This was also the first meeting of HEPAP after the discovery of the Higgs-like particle at the LHC. We heard talks by scientists from ATLAS and CMS, who provided us with the latest available results, which are enormously impressive. Beyond the discovery of the Higgs-like particle, there is tremendous excitement in understanding the various decay properties and measuring the spin of the observed particle.

Rocky Kolb presented an important report from a committee convened to investigate the opportunities for DOE to contribute to the study of dark energy. One opportunity it identified is a spectroscopic probe that would significantly improve the study of dark energy and that could be accommodated in the time between the start of the Dark Energy Survey, which is close to taking data, and the completion of the Large Synoptic Survey Telescope in the early 2020s. In the U.S. there are at least two projects contending to build a spectroscopic probe. DOE will write a mission need without selecting an experiment at this time, and will proceed to analyze the possibilities and organizational arrangements.

The meeting presentations are available on the HEPAP website.

Safety Update

ES&H weekly report, Aug. 28

This week's safety report, compiled by the Fermilab ES&H section, contains six incidents.

An employee suffered a sprained foot while moving a bottle of deionized water. He received first-aid treatment. Medical treatment and lost time make this case a DART.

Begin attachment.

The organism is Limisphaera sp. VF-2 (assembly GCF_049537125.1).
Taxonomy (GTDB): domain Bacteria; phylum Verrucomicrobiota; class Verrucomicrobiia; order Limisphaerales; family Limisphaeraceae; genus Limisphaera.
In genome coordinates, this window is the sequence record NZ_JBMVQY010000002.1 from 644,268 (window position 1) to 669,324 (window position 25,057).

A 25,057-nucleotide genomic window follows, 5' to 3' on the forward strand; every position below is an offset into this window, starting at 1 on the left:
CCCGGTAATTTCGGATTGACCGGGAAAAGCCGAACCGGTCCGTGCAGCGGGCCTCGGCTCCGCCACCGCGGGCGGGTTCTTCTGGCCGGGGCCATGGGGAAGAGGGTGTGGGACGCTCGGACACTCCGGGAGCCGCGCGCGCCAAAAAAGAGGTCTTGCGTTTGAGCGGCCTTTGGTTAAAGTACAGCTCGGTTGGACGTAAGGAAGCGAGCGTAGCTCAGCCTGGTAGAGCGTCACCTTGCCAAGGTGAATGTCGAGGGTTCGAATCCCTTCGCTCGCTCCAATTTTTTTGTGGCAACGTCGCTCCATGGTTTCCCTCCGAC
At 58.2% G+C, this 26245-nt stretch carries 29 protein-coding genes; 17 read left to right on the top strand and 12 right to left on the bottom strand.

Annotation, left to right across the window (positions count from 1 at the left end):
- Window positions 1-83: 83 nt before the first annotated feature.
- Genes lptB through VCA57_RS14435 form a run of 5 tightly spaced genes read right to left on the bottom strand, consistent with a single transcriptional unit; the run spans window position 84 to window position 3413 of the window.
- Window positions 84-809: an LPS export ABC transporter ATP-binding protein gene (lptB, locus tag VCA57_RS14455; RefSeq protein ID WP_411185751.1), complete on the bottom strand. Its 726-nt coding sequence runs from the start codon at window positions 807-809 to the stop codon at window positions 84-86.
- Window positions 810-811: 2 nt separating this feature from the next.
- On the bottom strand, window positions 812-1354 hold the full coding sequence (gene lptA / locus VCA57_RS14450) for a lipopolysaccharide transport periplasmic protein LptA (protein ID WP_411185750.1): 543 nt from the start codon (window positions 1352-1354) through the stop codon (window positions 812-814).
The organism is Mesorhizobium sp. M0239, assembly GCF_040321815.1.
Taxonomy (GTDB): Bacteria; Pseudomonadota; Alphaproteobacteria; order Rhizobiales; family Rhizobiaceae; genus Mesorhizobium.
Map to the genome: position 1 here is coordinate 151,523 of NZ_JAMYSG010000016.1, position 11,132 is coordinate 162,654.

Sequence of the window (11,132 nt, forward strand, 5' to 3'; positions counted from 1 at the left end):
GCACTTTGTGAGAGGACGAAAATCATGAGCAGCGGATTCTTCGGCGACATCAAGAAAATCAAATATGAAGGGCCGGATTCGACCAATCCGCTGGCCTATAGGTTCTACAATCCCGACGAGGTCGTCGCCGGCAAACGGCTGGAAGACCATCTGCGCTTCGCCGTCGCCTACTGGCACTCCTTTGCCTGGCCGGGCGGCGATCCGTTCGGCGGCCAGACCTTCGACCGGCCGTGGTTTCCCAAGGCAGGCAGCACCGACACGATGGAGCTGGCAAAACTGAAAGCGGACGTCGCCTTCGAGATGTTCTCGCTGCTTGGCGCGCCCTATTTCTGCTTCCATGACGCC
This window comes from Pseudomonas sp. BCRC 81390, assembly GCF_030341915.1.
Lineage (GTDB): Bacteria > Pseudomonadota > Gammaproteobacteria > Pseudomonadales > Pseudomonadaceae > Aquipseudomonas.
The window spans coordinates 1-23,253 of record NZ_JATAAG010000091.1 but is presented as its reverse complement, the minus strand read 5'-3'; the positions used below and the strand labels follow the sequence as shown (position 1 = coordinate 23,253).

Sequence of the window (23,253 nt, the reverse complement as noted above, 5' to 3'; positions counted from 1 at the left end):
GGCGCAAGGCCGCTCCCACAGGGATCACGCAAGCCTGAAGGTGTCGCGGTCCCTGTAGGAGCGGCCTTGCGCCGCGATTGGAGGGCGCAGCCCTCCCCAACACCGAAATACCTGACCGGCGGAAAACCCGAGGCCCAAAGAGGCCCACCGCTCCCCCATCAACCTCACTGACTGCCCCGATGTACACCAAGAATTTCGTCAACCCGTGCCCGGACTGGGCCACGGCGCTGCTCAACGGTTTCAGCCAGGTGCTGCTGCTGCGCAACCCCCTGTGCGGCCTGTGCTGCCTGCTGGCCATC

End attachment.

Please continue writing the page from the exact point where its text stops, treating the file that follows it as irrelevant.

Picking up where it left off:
An employee aggravated a pre-existing back injury while moving a cart. Additional medical treatment and lost days will accrue against the first report of injury.

An employee suffered a minor avulsion on his finger while moving a relay rack. He received first-aid treatment.

Several fiberglass slivers came off in an employee's hand while he was holding a fiberglass pole. He received first-aid treatment.

An employee suffered a minor puncture wound while using a scribe tool. She received first-aid treatment.

An employee suffered a minor laceration when his hand struck the edge of a folder. He received first-aid treatment.

Find the full report here.

Today's New Announcements

Walk 2 Run - begins Sept. 6

Main Control Room phone outage - today

Understanding Fee Disclosure Statements - today

Scottish country dancing in Ramsey Auditorium - through Aug. 31

International Folk Dancing in Ramsey Auditorium - through August

Free Weight Management class - begins Sept. 6

Fermilab Arts & Lecture Series: Epigenetics - Sept. 7

Fermilab Arts & Lecture Series: Broadway's Next H!T Musical - Sept. 22

Word 2010 classes scheduled

Excel 2010 classes scheduled

Access 2010 classes scheduled

Additional professional development courses

Bowlers wanted for 2012/2013 season

Outdoor soccer - Tuesdays and Thursdays at 6 p.m.

Fermilab employee discounts

Atrium work updates